PANIC **** U.K. 2014 Dir: Sean Spencer 85 mins
PANIC sees us following David Gyasi’s music journalist character Andrew Deeley as he searches for a girl called Kem across London. You see Deeley has been cooped in his apartment for months after a brutal attack at a gig. Spending most of his days reviewing music and looking through his binoculars out across to the building opposite where Kem lives, reminiscent of REAR WINDOW.
As you can imagine his days are lonely and being afraid to go outside he calls up an escort called Michelle. After their 5 minutes of fun is over, Michelle uses the binoculars and sees Kem being beaten by a guy. Of course Deeley wants to call the police but Michelle doesn’t want any involvement. As the days go by he decides he will try and find out what has happened to Kem and turns detective. With pure luck he goes to the building opposite and just manages to find Kem’s apartment, bearing in mind he has never been here before. This is a bit of a stretch your belief part of the plot but we can forgive. Seeing that the place has been trashed and there is blood he fears the worst, but what begins as a simple case of trying to locate a missing girl soon sees Deeley having to deal with the dark underbelly of people smuggling in London. Director Sean Spencer has crafted a film that carefully blends the struggle of mental health and a mans desire to save a woman in his feature film debut. In a world where what goes on in the capital of a country gets brushed under the carpet, Spencer through PANIC brings to the surface sex and people trafficking as witnessed by Gyasi’s character. Gyasi is superb throughout and you can really feel his emotions as his search for Kem becomes more of a struggle for him to deal with. This is an intense British thriller that will keep your adrenalin pumping right to the final moments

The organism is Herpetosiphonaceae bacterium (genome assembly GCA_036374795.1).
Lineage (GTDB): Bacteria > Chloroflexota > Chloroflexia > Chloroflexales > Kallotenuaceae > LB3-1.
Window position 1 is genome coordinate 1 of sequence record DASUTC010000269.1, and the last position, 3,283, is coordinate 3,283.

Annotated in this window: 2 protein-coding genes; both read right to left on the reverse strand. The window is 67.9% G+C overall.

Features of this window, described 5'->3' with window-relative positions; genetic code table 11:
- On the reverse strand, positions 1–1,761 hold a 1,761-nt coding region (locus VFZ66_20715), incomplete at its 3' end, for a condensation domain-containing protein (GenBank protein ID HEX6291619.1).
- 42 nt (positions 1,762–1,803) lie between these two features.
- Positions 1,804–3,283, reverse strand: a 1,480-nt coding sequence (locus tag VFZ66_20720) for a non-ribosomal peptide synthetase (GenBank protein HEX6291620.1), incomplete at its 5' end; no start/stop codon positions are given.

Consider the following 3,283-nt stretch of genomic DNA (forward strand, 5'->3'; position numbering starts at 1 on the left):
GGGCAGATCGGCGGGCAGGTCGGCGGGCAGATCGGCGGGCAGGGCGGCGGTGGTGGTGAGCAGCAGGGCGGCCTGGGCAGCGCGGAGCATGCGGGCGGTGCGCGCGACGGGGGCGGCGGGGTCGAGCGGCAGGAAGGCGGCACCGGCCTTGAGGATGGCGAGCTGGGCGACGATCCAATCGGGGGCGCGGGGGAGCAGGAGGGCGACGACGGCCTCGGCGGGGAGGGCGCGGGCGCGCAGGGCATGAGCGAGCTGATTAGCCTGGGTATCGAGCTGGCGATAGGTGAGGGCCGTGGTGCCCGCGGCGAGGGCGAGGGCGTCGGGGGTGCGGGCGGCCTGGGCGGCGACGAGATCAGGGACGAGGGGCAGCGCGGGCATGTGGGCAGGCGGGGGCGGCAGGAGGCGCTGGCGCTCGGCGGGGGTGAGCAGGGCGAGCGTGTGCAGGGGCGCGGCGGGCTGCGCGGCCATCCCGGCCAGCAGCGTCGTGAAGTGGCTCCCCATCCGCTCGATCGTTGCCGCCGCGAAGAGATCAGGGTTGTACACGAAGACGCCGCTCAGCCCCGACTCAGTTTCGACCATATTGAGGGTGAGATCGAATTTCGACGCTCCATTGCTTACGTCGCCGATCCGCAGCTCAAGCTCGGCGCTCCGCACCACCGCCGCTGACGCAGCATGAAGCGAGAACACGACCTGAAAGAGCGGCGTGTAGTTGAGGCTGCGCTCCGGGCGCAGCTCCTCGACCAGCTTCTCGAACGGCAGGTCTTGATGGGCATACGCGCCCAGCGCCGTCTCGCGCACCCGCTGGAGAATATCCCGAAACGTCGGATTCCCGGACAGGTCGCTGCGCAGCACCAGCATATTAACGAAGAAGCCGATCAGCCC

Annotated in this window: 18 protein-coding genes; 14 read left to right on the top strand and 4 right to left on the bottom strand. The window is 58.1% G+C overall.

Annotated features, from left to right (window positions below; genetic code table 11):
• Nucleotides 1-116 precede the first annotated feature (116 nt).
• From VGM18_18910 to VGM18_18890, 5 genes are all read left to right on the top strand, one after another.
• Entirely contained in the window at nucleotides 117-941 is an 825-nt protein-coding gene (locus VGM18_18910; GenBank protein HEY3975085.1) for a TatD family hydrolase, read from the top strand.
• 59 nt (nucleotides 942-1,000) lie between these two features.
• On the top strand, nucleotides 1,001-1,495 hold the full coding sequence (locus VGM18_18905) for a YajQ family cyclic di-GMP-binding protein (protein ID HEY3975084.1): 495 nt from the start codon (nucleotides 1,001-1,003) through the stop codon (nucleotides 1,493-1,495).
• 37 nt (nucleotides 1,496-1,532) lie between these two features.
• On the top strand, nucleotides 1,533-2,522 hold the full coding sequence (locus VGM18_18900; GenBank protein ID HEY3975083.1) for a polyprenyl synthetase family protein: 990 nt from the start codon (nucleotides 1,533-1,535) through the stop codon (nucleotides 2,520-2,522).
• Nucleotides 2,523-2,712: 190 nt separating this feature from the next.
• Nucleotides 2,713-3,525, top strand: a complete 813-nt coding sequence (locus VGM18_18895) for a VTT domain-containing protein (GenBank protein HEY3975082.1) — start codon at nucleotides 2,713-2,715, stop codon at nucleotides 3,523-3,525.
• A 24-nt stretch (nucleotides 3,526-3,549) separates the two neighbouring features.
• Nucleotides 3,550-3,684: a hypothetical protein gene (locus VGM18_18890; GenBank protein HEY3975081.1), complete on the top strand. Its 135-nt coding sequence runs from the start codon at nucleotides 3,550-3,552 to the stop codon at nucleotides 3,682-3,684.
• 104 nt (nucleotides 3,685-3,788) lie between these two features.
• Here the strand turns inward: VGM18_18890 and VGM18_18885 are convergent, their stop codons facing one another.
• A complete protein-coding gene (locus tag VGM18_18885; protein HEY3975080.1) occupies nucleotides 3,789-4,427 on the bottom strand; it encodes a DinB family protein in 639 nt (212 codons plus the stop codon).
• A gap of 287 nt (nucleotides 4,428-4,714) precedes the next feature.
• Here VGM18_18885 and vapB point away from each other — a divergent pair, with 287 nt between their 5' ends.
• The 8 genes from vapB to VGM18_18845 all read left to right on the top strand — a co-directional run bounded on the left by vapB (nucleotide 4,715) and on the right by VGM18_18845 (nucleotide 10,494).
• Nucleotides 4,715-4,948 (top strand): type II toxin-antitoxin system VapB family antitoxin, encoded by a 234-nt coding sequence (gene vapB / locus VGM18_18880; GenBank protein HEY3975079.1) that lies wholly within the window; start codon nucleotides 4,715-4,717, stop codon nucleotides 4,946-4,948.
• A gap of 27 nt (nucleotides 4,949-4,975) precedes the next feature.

Review by Peter ‘Witchfinder‘ Hopkins